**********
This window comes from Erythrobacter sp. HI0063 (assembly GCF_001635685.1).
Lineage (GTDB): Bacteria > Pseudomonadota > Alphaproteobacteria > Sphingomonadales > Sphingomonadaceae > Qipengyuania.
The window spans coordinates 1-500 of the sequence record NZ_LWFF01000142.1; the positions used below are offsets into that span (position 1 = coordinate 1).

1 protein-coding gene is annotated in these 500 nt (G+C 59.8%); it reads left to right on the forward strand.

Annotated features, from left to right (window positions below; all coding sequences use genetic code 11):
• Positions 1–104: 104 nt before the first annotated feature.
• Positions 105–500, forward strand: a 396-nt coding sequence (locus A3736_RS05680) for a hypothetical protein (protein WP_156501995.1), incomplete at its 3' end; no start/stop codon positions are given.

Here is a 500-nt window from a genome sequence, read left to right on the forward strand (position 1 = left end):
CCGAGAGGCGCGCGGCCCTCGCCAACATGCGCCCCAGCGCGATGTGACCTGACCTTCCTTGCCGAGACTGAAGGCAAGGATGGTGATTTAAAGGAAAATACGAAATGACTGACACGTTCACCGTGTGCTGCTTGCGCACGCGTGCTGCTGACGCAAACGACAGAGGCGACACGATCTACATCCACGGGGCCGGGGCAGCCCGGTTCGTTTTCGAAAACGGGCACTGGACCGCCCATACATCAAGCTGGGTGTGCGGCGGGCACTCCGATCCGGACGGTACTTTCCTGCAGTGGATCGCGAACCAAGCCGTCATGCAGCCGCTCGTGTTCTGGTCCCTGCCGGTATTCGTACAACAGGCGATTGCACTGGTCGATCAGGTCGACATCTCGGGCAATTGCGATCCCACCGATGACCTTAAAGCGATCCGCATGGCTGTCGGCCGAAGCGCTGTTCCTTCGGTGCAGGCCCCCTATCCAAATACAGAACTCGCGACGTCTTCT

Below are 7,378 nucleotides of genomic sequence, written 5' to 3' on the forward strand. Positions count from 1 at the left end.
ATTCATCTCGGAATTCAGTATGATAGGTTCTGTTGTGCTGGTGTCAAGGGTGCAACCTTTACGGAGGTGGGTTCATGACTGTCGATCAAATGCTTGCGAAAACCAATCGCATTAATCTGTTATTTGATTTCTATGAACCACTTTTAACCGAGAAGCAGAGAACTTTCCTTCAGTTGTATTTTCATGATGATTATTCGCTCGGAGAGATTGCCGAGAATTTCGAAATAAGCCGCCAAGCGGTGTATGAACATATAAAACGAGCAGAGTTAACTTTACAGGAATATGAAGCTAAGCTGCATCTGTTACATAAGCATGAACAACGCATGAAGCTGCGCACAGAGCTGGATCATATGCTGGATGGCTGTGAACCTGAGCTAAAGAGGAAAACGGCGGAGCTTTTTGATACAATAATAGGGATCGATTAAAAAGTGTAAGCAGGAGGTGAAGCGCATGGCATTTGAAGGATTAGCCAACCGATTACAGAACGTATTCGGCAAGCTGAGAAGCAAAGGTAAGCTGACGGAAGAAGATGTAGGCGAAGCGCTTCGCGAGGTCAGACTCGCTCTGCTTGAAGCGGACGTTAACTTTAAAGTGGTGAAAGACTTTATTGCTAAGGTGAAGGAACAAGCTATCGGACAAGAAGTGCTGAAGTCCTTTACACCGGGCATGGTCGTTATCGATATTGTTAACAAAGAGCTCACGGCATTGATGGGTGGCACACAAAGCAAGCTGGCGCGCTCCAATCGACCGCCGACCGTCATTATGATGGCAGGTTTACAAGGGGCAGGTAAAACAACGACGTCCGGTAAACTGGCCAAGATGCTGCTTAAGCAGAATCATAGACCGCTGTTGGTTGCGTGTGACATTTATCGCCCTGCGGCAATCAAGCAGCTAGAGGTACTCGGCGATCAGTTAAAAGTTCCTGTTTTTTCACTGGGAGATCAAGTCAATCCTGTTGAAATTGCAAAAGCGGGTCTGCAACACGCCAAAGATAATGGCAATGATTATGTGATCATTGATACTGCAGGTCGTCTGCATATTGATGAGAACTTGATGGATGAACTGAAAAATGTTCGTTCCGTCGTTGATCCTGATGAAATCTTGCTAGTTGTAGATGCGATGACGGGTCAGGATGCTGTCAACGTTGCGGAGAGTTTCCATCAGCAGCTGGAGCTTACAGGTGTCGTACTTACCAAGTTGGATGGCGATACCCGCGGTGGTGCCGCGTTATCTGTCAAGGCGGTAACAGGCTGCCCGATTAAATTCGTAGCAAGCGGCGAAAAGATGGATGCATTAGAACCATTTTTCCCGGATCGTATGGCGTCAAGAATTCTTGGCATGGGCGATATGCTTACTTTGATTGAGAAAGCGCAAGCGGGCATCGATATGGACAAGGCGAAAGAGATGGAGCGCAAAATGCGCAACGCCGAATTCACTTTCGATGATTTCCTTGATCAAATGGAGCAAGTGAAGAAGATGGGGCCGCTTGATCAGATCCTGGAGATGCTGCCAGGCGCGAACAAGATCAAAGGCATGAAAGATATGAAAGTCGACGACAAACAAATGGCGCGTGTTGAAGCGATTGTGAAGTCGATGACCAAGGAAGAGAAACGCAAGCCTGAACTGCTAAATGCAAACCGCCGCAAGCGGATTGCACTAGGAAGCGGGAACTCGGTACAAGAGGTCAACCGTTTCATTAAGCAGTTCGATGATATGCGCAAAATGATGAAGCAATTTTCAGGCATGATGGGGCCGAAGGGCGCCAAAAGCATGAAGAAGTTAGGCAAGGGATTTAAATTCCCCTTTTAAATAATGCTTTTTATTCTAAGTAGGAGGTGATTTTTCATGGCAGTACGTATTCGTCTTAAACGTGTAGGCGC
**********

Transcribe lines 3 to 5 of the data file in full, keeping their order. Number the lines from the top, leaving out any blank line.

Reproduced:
The window spans coordinates 1-500 of the sequence record NZ_LWFF01000142.1; the positions used below are offsets into that span (position 1 = coordinate 1).

1 protein-coding gene is annotated in these 500 nt (G+C 59.8%); it reads left to right on the forward strand.

Annotated features, from left to right (window positions below; all coding sequences use genetic code 11):